Hey there Leobot and welcome!
Sorry to hear about the whole Unity deal. I used to work with it a while ago, and I found it quite nice.
Speaking strictly from my experience of prototyping 2D games, no 3D (yet), the only “limit” I can think of was a cross-platform one. While I can build my project perfectly, if I have some HLSL shaders, I need to compile them on Windows and then transfer the .xnb files to linux manually. I don’t even mind that, it’s simply an extra step in the release checklist…
Performance or flexibility wise, nothing I can think of. Whatever you want, you can do. And I got crazy good performance, even to thousands of fps for a rather complex 2D tile game. Not that you’d ever use that.
Now, I have to say I realize Unity is more than just writing code, it’s also a strong editor, so I expect some will find that as a limitation. And it might take a while to adapt from that to MonoGame. For instance, I am used to writing my own importers, parsers of whatever I need, even an ingame map editor if needed:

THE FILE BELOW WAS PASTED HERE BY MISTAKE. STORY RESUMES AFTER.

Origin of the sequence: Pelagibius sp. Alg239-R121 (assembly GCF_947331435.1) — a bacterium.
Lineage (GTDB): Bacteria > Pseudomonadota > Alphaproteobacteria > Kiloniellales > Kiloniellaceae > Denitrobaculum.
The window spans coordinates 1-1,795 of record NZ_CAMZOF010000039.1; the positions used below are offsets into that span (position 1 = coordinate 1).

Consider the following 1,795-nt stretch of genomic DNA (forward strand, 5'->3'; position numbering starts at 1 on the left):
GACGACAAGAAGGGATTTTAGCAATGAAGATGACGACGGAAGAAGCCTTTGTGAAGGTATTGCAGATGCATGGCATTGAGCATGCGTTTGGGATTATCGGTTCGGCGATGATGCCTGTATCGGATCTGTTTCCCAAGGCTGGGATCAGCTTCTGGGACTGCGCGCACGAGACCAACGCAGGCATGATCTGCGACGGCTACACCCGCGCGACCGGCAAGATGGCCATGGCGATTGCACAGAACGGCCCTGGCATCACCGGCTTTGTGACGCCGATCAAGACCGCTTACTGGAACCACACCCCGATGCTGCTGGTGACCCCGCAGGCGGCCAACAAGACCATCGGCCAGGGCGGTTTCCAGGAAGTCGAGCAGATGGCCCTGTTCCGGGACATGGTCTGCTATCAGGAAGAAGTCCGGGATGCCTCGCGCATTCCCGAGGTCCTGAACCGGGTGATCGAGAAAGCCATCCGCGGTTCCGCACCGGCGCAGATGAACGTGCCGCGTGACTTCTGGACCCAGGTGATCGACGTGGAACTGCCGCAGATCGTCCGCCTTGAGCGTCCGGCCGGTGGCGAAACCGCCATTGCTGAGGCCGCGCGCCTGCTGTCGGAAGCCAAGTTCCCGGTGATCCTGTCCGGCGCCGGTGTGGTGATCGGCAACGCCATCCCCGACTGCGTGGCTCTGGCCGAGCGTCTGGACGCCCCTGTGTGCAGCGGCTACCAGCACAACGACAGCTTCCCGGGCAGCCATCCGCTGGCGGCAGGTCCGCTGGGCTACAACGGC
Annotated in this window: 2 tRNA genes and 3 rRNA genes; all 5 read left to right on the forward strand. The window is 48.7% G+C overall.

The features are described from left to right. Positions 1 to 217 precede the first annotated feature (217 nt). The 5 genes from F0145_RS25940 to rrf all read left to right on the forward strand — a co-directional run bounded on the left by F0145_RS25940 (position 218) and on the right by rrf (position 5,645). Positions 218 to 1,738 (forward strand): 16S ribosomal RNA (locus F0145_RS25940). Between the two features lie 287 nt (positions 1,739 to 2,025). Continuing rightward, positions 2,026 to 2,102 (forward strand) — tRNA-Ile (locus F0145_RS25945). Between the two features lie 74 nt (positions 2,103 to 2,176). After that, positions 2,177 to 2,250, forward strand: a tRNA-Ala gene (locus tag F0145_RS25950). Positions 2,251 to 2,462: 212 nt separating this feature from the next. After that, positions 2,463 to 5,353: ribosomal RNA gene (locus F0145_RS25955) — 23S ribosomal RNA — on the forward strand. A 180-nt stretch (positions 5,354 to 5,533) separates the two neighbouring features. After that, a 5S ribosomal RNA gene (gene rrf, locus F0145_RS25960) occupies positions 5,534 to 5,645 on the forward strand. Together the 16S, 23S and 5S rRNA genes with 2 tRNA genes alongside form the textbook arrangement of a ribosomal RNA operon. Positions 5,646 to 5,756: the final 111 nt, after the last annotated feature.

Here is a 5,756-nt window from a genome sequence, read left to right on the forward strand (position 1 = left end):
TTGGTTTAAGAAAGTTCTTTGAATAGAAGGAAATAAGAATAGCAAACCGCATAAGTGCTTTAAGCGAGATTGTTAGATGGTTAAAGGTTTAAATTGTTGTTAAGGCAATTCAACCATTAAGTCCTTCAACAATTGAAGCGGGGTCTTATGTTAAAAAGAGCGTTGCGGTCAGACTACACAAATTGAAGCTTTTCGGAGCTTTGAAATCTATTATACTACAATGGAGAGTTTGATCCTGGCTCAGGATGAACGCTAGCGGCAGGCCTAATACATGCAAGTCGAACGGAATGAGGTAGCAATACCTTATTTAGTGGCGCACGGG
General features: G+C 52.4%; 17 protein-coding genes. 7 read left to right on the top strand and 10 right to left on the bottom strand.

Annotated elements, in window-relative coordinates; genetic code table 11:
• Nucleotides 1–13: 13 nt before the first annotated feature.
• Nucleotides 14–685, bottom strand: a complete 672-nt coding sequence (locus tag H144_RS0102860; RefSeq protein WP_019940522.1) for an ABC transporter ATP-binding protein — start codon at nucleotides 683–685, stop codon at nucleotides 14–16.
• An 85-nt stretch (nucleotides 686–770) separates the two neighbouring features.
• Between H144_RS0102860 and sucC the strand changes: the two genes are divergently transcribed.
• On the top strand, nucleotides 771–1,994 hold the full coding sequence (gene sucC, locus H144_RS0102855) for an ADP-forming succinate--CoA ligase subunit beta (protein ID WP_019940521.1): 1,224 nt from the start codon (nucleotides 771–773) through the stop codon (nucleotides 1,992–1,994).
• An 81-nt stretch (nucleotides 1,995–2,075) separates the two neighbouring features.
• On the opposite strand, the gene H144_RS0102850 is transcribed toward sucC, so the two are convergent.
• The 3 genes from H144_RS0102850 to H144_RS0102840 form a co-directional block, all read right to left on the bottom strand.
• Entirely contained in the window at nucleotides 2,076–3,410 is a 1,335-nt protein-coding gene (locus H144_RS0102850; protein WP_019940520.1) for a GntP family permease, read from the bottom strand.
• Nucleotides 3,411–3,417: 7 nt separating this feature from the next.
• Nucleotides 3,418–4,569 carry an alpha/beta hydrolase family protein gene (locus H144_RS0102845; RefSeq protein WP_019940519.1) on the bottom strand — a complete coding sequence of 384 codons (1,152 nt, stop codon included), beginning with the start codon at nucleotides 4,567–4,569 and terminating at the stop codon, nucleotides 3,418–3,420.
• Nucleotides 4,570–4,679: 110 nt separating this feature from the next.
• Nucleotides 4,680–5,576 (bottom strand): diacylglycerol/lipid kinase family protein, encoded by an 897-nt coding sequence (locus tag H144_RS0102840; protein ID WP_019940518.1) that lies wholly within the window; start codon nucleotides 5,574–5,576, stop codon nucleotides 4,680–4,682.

So, it takes maybe a bit more time to do ‘some’ things, but in my view, it really gives me more control and power over certain aspects.
As developers we are all different and maybe biased so I think a fair advice on my part (being clearly biased and all that) would be for you to also do some actual exploratory coding with MonoGame (that is, if you don’t find anything dramatic to stop you from considering this framework). It might take a month or so, but at the end of it, you’ll know.
… and to be honest, it might get addictive.